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Old January 13, 2021, 10:21 AM   #38
Forte S+W
Senior Member
Join Date: October 12, 2019
Posts: 542
Originally Posted by amd6547
Well sonny, I have liked lots of pistol grips. Carried the HiPower for a lot of years, carried the 1911 off and on. Even carried a Tokarev occasionally, and that’s a grip plenty criticize, that I happen to like.
As for Glocks, the G26 grip works great for me, either with 10rd flat base mag or 12rd with extension. And I was perfectly happy with my Gen3 G17’s grip...both the G26 and the G17 point like a finger for me.
However, I couldn’t ignore the police surplus .40 bargains pre-plandemic, and got the Gen4 G22 cheap. I find I really like the new grip texture, and with no backstrap, it puts my trigger finger right where I want it. When I slide my hand onto the grip in the dark, the grooves fit my fingers, and my thumb goes into the tiny thumb ledge on the side, and I know right where it’s pointed.
As for proving that I’ve expressed my like of the Glock grip previous to your post, it seems rather narcissistic to accuse me of making it up just be contrary to you. Insulting, even.
Just sayin’.
My apologies, but I'm used to people on the internet being extremely petty and contrarian to the point that they'll disagree with just about anything for the sake of an argument.
I have quite literally NEVER seen anyone say that they legitimately like the Glock's grip, or at least not without following up that statement with another decided less enthusiastic statement like; "It's fine once you get used to it..." or "Although it could be better..." or something else which suggest that they don't actually like it, but rather they like the gun itself so they feel the need to defend it as a whole, thus they hastily provide some half-hearted praise for the grip which they almost immediately back out of.

Originally Posted by JohnKSa
What's missed in this argument is that there are a lot of people who find that the grip angle/geometry fits very well. That's a big part of why they remain popular even though there are many options out there with different geometry.

When I first picked one up, many years ago, I was disgusted with how it felt in my hand--light and plasticky--and how the trigger sounded when I dryfired. But it pointed very well for me right from the start and fit my hand well.
Suffice to say, most people do not like the grip on Glock pistols, much less do they absolutely love them to the point that they would say that they're in no need of improvement.
The fact that even you admit that you didn't like it at first illustrates that the grip is most often an acquired taste at best that most folks simply learn to live with because they like the rest of the gun so much.

Originally Posted by JohnKSa
As far as the original topic of the thread goes, I have no use for the GAP or the guns it chambers. I honestly thought it might take off, given that it was very similar to the idea of the .40S&W, but better. i.e. the .40S&W was a short, lower-powered version of the 10mm that would fit in a 9mm-sized pistol. The .45GAP was a short, similar-powered version of the .45ACP that would fit in a 9mm-sized pistol. On paper it seemed like a good idea--not something I was interested in (like I'm not really interested in the .40S&W and for somewhat similar reasons) but something that seemed to fill a niche for some folks out there. Just goes to show how wrong someone can be.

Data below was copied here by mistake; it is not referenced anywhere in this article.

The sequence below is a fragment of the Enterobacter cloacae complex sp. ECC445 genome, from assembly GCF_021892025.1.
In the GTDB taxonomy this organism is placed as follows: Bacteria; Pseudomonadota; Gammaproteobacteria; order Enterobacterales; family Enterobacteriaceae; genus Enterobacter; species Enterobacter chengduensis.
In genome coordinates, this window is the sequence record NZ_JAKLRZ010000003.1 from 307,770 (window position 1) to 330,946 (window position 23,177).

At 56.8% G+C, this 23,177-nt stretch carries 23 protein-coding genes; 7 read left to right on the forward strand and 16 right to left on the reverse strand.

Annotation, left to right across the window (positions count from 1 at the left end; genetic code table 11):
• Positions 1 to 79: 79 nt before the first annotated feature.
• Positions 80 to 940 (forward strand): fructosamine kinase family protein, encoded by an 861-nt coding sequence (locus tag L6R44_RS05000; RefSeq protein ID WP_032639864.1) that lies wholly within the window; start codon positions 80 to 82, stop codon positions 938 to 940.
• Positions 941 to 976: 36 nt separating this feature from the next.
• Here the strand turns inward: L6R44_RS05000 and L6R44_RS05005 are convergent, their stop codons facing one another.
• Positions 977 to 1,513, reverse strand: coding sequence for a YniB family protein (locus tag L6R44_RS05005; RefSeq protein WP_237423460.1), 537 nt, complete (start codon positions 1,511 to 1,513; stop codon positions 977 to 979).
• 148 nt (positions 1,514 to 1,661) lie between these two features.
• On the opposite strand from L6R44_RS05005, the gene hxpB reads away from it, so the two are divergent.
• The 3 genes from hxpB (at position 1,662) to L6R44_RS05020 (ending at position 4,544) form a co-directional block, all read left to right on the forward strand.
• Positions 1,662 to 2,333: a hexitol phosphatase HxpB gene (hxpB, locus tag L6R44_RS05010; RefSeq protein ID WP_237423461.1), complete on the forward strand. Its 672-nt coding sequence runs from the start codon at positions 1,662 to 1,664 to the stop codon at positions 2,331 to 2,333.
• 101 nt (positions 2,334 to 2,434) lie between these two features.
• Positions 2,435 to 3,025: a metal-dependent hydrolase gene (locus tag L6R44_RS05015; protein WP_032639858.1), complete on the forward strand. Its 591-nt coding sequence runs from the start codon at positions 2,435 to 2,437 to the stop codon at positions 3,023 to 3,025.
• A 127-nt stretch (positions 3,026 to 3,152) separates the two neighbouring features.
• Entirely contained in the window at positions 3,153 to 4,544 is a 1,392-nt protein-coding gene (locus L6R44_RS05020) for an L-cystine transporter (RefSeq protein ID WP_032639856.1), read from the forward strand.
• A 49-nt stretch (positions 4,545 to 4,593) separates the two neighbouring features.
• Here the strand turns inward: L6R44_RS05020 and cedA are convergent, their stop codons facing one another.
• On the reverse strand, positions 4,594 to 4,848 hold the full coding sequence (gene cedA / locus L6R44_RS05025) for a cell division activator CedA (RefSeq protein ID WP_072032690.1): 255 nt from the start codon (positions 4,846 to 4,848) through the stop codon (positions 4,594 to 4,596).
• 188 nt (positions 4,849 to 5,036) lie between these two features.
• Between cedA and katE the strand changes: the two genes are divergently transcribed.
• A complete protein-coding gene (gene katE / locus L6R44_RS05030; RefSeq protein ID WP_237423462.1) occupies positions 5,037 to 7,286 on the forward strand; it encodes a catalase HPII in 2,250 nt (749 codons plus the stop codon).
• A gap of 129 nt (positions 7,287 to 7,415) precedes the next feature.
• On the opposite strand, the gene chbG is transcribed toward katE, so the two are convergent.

I think timing is really crucial with this kind of thing. For example, the .41AE which was very similar to the concept of the .40S&W flopped because it came along just a little bit too early.
Undoubtedly the .40 S&W cartridge's success was mostly the result of good timing. The FBI was using downloaded 10mm Auto loads which could be duplicated in a smaller case, so Smith & Wesson took the initiative and collaborated with Winchester to produce a cartridge which provided the same performance that the FBI was using at the time but in a shorter case that could be fit in a smaller size pistol which fit more agents hands better than the larger S&W Model 1076 did.

However, I think that if .40 S&W hadn't been invented, then the FBI would have most likely stuck with 10mm Auto. They might have adopted .357 SIG, but not .45 GAP, as they had already determined that .45 ACP didn't meet their needs because it didn't penetrate barriers as well as they wanted it to, hence why it wasn't adopted in the first place. Furthermore, most Law Enforcement Agencies that adopted the .40 S&W were just following the example of the FBI, so otherwise they most likely would have either chosen reduced power 10mm Auto loads like the FBI or otherwise adopted .357 SIG down the line since it duplicated the performance of the preferred .357 Magnum load.

.40 S&W succeeded for lack of anything better because it provided pretty much exactly what the FBI wanted at the time, not because the novel formula of duplicating the performance of another cartridge in a shorter case was a winning formula that would have been equally successful under the same circumstances even if it were a completely different cartridge which the FBI had already passed on because it didn't meet their requirements.
.40 S&W is the perfect example of a Zombie Cartridge. Allegedly it has been dead since 2016, yet it continues to walk among us.
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